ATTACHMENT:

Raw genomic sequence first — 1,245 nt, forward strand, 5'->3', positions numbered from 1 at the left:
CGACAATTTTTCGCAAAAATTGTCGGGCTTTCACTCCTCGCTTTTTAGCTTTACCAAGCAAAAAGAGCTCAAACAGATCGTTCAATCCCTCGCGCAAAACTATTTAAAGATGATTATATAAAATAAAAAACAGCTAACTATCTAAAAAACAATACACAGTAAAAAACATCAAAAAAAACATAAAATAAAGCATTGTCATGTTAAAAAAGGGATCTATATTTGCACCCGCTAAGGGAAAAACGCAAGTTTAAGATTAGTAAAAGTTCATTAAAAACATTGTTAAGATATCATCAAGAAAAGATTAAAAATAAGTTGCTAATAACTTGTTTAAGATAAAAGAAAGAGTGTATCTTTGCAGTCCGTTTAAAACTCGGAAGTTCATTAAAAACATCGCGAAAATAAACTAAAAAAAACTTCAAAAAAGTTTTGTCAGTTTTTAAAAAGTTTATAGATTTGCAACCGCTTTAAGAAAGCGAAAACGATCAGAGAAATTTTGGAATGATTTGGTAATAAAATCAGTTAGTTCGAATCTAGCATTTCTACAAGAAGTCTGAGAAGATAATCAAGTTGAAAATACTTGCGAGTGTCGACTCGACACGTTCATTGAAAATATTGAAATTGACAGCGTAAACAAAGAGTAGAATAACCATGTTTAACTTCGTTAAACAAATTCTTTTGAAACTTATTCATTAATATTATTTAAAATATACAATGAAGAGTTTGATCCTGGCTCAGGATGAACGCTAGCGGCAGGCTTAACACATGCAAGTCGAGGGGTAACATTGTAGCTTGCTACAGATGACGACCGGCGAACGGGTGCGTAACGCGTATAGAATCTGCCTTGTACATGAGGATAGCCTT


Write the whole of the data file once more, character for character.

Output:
Raw genomic sequence first — 1,245 nt, forward strand, 5'->3', positions numbered from 1 at the left:
CGACAATTTTTCGCAAAAATTGTCGGGCTTTCACTCCTCGCTTTTTAGCTTTACCAAGCAAAAAGAGCTCAAACAGATCGTTCAATCCCTCGCGCAAAACTATTTAAAGATGATTATATAAAATAAAAAACAGCTAACTATCTAAAAAACAATACACAGTAAAAAACATCAAAAAAAACATAAAATAAAGCATTGTCATGTTAAAAAAGGGATCTATATTTGCACCCGCTAAGGGAAAAACGCAAGTTTAAGATTAGTAAAAGTTCATTAAAAACATTGTTAAGATATCATCAAGAAAAGATTAAAAATAAGTTGCTAATAACTTGTTTAAGATAAAAGAAAGAGTGTATCTTTGCAGTCCGTTTAAAACTCGGAAGTTCATTAAAAACATCGCGAAAATAAACTAAAAAAAACTTCAAAAAAGTTTTGTCAGTTTTTAAAAAGTTTATAGATTTGCAACCGCTTTAAGAAAGCGAAAACGATCAGAGAAATTTTGGAATGATTTGGTAATAAAATCAGTTAGTTCGAATCTAGCATTTCTACAAGAAGTCTGAGAAGATAATCAAGTTGAAAATACTTGCGAGTGTCGACTCGACACGTTCATTGAAAATATTGAAATTGACAGCGTAAACAAAGAGTAGAATAACCATGTTTAACTTCGTTAAACAAATTCTTTTGAAACTTATTCATTAATATTATTTAAAATATACAATGAAGAGTTTGATCCTGGCTCAGGATGAACGCTAGCGGCAGGCTTAACACATGCAAGTCGAGGGGTAACATTGTAGCTTGCTACAGATGACGACCGGCGAACGGGTGCGTAACGCGTATAGAATCTGCCTTGTACATGAGGATAGCCTT